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Chapter 2 - Coach Ira
Hey there. This morning was bat shit crazy. Both the kids woke up at 5am so I didn’t have a chance to focus and write. I am just publishing this at 11:20 this afternoon. I am positive it will have spelling and grammar mistakes in it. I am writing my book in public for you to observe in real time, so please don’t reply with any snarky emails about how bad my spelling is. And yes, I’m talking to you.
Also, thanks to everyone who replied to yesterdays chapter and told me how much it moved them. That means a lot to me. Thanks for reading. :)
In 11th grade, for some reason, I decided to join the wrestling team.
Let me give you some context, because these things really matter.
In Pennsylvania, high school wrestlers are not like normal wrestlers. These kids are animals. They are basically bread to be wrestlers from birth.
Wrestling, in general, in extremally difficult. The sport is definitely technical, but toughness and grit and pain tolerance is part of the sport. It’s not a “beautiful” martial art like Jiu Jitsu. It’s much more smashmouth, and it’s like that on purpose.
I had never wrestled before. My friend talked me into it because he said it would get me in shape for lacrosse season (which it did).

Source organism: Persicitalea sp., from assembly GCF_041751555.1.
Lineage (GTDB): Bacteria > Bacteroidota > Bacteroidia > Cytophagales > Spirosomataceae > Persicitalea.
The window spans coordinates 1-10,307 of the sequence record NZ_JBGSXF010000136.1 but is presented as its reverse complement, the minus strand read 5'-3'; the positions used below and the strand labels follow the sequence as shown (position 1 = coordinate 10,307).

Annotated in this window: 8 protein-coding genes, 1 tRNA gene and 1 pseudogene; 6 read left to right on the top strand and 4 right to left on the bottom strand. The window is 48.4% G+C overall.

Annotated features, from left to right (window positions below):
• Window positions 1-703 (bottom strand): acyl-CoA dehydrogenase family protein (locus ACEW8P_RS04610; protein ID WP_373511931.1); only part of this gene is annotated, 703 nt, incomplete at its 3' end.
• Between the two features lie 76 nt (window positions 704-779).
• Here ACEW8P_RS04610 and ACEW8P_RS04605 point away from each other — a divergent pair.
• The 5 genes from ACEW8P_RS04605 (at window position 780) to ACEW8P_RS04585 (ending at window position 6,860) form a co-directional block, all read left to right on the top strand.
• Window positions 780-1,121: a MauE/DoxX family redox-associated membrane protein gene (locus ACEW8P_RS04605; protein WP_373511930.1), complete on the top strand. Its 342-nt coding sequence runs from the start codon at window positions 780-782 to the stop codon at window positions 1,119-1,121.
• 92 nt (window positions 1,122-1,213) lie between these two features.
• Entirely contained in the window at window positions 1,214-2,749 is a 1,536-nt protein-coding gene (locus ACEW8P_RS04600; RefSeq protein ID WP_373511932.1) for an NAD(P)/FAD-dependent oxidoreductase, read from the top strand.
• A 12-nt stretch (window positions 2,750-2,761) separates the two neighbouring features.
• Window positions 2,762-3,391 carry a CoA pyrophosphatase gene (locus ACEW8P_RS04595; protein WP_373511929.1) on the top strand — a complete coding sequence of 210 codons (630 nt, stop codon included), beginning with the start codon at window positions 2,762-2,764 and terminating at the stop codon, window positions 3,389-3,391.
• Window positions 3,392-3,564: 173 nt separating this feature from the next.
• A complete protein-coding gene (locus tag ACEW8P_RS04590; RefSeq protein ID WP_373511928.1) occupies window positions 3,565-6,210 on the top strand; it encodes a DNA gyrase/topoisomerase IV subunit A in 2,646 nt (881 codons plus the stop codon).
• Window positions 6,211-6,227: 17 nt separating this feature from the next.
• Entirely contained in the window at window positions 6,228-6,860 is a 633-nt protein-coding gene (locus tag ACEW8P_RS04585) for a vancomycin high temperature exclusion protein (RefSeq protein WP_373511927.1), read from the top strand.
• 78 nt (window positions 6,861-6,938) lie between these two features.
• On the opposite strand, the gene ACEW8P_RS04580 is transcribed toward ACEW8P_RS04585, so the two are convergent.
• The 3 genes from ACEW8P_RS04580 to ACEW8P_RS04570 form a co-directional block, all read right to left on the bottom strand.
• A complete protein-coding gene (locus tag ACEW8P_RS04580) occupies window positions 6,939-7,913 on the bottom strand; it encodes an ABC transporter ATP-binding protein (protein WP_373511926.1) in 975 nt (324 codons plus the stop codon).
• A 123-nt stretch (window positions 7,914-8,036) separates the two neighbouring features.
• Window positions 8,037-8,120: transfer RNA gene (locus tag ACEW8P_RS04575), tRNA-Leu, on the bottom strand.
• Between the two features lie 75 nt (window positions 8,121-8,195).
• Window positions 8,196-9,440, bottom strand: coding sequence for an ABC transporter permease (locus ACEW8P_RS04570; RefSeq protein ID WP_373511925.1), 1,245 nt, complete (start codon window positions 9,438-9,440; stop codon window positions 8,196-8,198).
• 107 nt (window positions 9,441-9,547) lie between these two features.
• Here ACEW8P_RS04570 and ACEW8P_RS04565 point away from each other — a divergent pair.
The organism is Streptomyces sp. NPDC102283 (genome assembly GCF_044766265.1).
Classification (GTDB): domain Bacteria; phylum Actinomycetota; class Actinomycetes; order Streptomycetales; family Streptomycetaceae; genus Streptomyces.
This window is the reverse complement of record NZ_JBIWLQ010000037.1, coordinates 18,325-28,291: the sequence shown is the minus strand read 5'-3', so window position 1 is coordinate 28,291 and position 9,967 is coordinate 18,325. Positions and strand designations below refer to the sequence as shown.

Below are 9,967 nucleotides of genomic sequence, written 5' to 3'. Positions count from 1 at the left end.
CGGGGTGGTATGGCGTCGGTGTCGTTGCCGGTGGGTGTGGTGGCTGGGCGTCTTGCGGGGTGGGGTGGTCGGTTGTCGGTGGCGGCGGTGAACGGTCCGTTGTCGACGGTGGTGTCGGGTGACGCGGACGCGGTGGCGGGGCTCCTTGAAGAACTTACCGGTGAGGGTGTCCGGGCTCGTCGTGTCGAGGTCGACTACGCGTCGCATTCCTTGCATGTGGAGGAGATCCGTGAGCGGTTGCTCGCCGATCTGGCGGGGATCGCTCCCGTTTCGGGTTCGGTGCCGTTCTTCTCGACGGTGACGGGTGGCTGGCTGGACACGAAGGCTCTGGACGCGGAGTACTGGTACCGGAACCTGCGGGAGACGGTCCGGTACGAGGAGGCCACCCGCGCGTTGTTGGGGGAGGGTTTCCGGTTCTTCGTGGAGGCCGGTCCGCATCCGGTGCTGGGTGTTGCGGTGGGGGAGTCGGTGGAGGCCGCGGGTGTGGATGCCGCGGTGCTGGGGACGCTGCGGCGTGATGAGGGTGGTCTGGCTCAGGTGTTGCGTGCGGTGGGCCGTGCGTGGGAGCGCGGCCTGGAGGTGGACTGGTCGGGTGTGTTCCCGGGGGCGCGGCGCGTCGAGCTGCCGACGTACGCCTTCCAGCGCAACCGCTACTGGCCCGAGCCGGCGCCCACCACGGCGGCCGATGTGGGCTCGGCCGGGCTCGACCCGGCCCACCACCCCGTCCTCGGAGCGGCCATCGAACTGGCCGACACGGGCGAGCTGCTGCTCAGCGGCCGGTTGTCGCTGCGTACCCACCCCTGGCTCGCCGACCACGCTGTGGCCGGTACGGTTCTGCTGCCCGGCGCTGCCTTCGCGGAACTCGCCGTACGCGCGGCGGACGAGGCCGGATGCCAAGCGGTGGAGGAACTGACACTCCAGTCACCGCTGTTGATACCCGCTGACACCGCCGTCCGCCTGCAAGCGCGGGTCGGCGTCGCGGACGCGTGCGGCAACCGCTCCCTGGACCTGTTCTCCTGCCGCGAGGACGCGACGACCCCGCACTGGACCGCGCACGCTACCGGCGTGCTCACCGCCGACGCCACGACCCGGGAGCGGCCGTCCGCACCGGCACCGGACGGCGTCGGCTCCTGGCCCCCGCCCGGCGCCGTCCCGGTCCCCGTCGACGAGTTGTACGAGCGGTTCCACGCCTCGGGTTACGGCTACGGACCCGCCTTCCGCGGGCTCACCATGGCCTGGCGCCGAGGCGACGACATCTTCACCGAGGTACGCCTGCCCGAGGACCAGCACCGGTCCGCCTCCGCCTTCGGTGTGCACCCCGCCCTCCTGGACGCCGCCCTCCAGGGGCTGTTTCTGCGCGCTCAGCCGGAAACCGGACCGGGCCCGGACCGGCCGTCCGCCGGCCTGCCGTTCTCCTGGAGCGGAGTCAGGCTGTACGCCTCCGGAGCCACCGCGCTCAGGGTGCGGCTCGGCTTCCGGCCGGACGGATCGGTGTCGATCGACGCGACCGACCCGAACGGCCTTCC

I didn’t win a single match.
I went to a very small high school and my team wasn’t very good.
Back to the story.
In 11th grade, I joined the wrestling team. wrestled every day and did early morning runs and workouts with the team 3 days a week.
My coach’s name was Ira.
I have no idea what Ira is doing now. I double he knows how much of an impact he had on me.
Sick of Getting Pinned
The ultimate humiliation in wrestling is to get pinned. It means that your opponent controls you so dominantly that he is able to “pin” both your shoulders (more like your scapula’s) on the mat.
If you get pinned, you lose.
My team got pinned a lot. Although we had 3 all state wrestlers on the team, we also had a lot of people like myself, who wanted to challenge themselves or lose weight or their dad made them do it to toughen them up.
Coach Ira became so tired of getting pinned that he created a punishment for us. For every person who got pinned, we had to do 1 round of “lucky number sevens.”
What are lucky number sevens? I will tell you.
They are sprints, but they are designed to break you mentally. So you start at one side of the wrestling room and run to the other side, that’s 1. Then you run to the other side and then back again, that’s 2. Then you do 3 laps, that’s 3. You do that all the way up to 7, then you repeat 7, and then you go back down.
Completing one round of that is a lucky number seven.
We called them “sevens” for short.
Sevens are obviously a conditioning exercise, but they are more so designed to train you mentally. After you drill single leg take downs for 20 straight minutes, your body and your mind is on the verge of collapse. So after drills, instead of “resting”, Coach Ira would randomly call a set of lucky number sevens.
It was very rarely an exercise we did on its own. It was always some cruel joke that he would call out.